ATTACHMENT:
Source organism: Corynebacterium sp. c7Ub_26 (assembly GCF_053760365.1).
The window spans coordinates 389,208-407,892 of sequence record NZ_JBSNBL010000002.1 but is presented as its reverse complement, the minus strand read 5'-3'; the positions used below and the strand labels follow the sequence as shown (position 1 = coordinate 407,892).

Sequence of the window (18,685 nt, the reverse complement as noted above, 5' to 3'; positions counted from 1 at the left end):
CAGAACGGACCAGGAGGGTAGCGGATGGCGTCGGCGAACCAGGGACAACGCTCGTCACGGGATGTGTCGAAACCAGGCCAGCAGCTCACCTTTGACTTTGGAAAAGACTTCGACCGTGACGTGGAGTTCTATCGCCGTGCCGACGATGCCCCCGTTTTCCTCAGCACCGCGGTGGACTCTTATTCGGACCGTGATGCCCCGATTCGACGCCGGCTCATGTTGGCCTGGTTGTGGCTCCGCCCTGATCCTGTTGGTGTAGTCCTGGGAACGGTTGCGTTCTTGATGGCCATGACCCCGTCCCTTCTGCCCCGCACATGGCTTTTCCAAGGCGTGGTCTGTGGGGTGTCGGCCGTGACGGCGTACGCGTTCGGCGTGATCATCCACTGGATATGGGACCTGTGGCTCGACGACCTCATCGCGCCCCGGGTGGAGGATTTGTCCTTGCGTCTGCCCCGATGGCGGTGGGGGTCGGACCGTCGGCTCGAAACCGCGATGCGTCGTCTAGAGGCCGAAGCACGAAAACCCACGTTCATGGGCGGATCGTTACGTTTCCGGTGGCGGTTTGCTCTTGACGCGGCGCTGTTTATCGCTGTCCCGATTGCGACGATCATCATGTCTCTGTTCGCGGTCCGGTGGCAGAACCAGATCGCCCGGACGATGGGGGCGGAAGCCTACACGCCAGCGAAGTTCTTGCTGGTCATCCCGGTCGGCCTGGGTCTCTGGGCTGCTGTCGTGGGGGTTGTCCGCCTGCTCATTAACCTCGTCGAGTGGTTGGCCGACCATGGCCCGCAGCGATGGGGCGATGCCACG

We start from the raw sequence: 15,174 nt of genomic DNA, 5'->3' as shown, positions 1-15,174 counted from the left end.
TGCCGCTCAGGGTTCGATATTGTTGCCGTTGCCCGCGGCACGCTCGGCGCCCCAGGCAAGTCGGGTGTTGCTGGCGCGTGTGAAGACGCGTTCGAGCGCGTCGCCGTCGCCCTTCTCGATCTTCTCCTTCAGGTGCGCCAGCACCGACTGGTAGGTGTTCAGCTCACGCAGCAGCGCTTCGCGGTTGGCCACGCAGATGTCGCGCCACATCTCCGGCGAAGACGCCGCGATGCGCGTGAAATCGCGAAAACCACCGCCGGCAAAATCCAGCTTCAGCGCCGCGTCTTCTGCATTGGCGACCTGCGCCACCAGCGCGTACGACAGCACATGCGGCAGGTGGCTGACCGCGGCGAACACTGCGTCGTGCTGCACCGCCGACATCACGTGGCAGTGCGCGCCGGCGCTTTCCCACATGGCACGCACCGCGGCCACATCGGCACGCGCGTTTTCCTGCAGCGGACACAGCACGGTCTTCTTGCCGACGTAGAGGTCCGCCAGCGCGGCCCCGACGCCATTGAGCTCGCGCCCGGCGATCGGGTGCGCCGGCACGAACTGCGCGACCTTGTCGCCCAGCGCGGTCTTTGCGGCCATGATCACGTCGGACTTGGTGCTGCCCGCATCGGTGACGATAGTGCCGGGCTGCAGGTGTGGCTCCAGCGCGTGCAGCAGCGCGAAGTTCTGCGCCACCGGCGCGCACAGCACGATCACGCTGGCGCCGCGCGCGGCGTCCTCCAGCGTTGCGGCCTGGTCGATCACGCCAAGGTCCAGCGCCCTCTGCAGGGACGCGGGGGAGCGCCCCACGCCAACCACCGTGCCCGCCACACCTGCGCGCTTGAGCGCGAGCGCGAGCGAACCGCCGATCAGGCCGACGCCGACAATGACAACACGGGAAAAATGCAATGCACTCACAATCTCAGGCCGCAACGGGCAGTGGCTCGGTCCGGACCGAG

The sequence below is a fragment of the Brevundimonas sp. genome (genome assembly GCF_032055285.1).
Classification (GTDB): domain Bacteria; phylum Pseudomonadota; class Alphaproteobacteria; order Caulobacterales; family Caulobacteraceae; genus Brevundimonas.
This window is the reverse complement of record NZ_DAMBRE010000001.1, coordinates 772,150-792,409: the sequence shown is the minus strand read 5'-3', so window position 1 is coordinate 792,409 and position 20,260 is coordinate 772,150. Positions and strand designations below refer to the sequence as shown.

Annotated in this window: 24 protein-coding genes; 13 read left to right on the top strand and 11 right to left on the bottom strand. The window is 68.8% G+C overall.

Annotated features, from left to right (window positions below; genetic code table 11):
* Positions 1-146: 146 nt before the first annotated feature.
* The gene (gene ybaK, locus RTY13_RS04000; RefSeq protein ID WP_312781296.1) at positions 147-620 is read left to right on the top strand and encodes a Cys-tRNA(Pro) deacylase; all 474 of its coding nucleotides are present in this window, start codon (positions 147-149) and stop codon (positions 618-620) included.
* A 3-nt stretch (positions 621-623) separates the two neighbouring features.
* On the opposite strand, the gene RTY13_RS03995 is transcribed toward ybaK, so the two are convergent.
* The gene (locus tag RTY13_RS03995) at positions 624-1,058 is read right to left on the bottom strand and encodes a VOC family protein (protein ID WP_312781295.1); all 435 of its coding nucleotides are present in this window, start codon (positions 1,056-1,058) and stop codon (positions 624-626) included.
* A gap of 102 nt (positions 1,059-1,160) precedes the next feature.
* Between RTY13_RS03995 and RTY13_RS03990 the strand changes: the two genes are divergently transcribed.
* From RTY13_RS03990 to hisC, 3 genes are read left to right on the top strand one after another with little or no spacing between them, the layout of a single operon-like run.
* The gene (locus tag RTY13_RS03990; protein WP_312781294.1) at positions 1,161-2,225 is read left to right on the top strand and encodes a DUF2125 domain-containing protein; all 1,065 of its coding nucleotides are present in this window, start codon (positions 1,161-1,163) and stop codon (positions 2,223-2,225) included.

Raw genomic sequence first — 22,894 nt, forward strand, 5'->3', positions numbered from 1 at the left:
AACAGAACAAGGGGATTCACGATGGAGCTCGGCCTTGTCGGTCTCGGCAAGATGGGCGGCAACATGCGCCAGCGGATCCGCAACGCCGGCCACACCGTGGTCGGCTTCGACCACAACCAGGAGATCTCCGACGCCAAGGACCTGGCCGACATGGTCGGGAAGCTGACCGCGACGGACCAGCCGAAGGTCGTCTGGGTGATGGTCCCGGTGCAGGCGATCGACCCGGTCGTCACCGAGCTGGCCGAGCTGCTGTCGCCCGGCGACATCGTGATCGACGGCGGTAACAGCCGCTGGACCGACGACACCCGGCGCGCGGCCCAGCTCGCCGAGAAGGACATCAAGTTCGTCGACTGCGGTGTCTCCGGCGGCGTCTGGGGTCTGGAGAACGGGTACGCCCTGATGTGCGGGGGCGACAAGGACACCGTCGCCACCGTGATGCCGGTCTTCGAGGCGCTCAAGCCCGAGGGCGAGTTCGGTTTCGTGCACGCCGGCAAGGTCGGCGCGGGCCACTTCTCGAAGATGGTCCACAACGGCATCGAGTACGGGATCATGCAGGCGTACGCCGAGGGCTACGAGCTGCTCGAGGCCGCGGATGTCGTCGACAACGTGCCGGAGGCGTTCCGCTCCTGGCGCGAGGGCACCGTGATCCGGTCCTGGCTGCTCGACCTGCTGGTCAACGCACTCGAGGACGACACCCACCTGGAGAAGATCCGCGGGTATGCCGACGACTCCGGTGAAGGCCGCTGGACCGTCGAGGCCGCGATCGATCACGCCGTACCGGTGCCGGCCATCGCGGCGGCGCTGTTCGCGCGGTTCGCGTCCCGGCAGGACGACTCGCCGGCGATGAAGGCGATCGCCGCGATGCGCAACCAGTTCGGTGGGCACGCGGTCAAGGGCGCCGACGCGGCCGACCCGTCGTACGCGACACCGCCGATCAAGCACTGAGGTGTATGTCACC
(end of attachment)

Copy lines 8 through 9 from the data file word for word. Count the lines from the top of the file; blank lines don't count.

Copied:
Classification (GTDB): domain Bacteria; phylum Pseudomonadota; class Alphaproteobacteria; order Caulobacterales; family Caulobacteraceae; genus Brevundimonas.
This window is the reverse complement of record NZ_DAMBRE010000001.1, coordinates 772,150-792,409: the sequence shown is the minus strand read 5'-3', so window position 1 is coordinate 792,409 and position 20,260 is coordinate 772,150. Positions and strand designations below refer to the sequence as shown.